Trucks at Work

We remember. And prepare.

It’s a solemn day of remembrance on this, the 14th anniversary of September 11. It’s also a day when we worry about whether a repeat terrorist strike of that scale and size will occur again on our soil.

Just look at what’s happened since the kamikaze-style attacks on the World Trade Center in New York City and the Pentagon in Washington D.C.

We’ve had the terrorist attacks on Mumbai, India; the Boston Marathon bombing; the Fort Hood shootings; and the lone gunman attack on two recruiting stations in Chattanooga, TN, earlier this year.

All in all some seven jihadist terrorist attacks have occurred in the U.S. during Obama’s presidency.

And now, with the president’s Iranian nuclear pact poised to lift economic sanctions against perhaps the largest nation-state sponsor of terrorism in the world, along with releasing some $100 billion to $150 billion in frozen funds to Iran’s theocratic government, the ground may be set for new terrorist deviltry to get started.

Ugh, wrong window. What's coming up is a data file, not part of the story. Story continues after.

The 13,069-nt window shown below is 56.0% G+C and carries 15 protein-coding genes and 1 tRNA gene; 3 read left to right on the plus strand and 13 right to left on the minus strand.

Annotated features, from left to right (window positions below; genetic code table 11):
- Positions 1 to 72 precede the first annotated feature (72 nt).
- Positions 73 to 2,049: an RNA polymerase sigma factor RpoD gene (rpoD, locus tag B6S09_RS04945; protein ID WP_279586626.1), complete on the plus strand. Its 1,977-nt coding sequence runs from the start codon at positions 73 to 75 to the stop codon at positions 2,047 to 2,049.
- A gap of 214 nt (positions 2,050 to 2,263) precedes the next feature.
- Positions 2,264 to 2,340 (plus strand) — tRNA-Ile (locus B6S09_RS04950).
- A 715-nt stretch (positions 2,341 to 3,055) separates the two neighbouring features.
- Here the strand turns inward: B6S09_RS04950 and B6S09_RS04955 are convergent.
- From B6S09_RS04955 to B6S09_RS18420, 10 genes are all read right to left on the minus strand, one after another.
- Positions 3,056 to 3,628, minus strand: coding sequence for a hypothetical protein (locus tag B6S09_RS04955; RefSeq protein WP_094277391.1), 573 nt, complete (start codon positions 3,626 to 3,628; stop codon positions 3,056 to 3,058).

Despite all that, there yet remains the one fail-safe even jihadist terrorists can’t overcome: the courage of the American people.

Just look at what happened on a train bound for France a few short weeks ago, when a terrorist tried to commit mass murder: three Americans and a British businessman jumped him and prevented what would’ve surely been mass slaughter.

It’s a trait I see and hear about in trucking all the time.

Indeed, I remember a story offered up by Herb Schmidt, then head of TL carrier Contract Freighters Inc. (which later became Con-way Truckload).

Right after the 9/11 attacks, he had to actually turn away CFI company drivers and contracted independents who offered to haul relief supplies to New York City and Washington D.C. for free; he had just too many volunteers.

In a way, then, all we can do is hunker down and get on with things, with the stark realization in the back of our minds that the terrorist threat may never really dissipate – even amid the digital corridors running through our lives.

It’s the way the world is at the moment, I guess. But Americans are a tough lot. We’ll get through it

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